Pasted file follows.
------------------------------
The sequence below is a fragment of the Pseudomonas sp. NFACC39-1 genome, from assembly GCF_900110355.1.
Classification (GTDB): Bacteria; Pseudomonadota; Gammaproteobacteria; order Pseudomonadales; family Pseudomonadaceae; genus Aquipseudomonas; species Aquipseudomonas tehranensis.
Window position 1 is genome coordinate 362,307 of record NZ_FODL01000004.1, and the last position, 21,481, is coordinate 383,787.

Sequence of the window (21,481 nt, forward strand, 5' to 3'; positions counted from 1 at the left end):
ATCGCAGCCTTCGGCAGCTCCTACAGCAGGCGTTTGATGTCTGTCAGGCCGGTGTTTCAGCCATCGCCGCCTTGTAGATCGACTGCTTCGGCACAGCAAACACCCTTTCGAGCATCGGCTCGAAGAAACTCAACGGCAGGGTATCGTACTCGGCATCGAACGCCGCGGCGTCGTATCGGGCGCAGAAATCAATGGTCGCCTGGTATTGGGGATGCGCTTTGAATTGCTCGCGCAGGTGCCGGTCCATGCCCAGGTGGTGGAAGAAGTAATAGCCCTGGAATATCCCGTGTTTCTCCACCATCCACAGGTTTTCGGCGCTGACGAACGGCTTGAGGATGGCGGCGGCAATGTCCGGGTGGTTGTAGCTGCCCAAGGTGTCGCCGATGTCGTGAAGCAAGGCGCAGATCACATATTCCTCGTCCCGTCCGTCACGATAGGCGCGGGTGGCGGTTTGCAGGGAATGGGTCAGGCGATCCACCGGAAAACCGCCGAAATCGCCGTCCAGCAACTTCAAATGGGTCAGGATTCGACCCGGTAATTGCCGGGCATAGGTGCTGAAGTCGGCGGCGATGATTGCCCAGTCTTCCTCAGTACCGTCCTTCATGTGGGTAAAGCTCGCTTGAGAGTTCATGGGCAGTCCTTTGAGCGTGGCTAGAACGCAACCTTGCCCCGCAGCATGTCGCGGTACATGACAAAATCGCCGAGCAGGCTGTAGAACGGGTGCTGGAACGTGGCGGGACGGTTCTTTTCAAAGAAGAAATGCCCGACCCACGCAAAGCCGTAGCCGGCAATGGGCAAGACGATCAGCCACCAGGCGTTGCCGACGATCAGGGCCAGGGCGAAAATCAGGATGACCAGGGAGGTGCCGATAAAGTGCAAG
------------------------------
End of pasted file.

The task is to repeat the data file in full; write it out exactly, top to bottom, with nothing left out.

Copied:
The sequence below is a fragment of the Pseudomonas sp. NFACC39-1 genome, from assembly GCF_900110355.1.
Classification (GTDB): Bacteria; Pseudomonadota; Gammaproteobacteria; order Pseudomonadales; family Pseudomonadaceae; genus Aquipseudomonas; species Aquipseudomonas tehranensis.
Window position 1 is genome coordinate 362,307 of record NZ_FODL01000004.1, and the last position, 21,481, is coordinate 383,787.

Sequence of the window (21,481 nt, forward strand, 5' to 3'; positions counted from 1 at the left end):
ATCGCAGCCTTCGGCAGCTCCTACAGCAGGCGTTTGATGTCTGTCAGGCCGGTGTTTCAGCCATCGCCGCCTTGTAGATCGACTGCTTCGGCACAGCAAACACCCTTTCGAGCATCGGCTCGAAGAAACTCAACGGCAGGGTATCGTACTCGGCATCGAACGCCGCGGCGTCGTATCGGGCGCAGAAATCAATGGTCGCCTGGTATTGGGGATGCGCTTTGAATTGCTCGCGCAGGTGCCGGTCCATGCCCAGGTGGTGGAAGAAGTAATAGCCCTGGAATATCCCGTGTTTCTCCACCATCCACAGGTTTTCGGCGCTGACGAACGGCTTGAGGATGGCGGCGGCAATGTCCGGGTGGTTGTAGCTGCCCAAGGTGTCGCCGATGTCGTGAAGCAAGGCGCAGATCACATATTCCTCGTCCCGTCCGTCACGATAGGCGCGGGTGGCGGTTTGCAGGGAATGGGTCAGGCGATCCACCGGAAAACCGCCGAAATCGCCGTCCAGCAACTTCAAATGGGTCAGGATTCGACCCGGTAATTGCCGGGCATAGGTGCTGAAGTCGGCGGCGATGATTGCCCAGTCTTCCTCAGTACCGTCCTTCATGTGGGTAAAGCTCGCTTGAGAGTTCATGGGCAGTCCTTTGAGCGTGGCTAGAACGCAACCTTGCCCCGCAGCATGTCGCGGTACATGACAAAATCGCCGAGCAGGCTGTAGAACGGGTGCTGGAACGTGGCGGGACGGTTCTTTTCAAAGAAGAAATGCCCGACCCACGCAAAGCCGTAGCCGGCAATGGGCAAGACGATCAGCCACCAGGCGTTGCCGACGATCAGGGCCAGGGCGAAAATCAGGATGACCAGGGAGGTGCCGATAAAGTGCAAG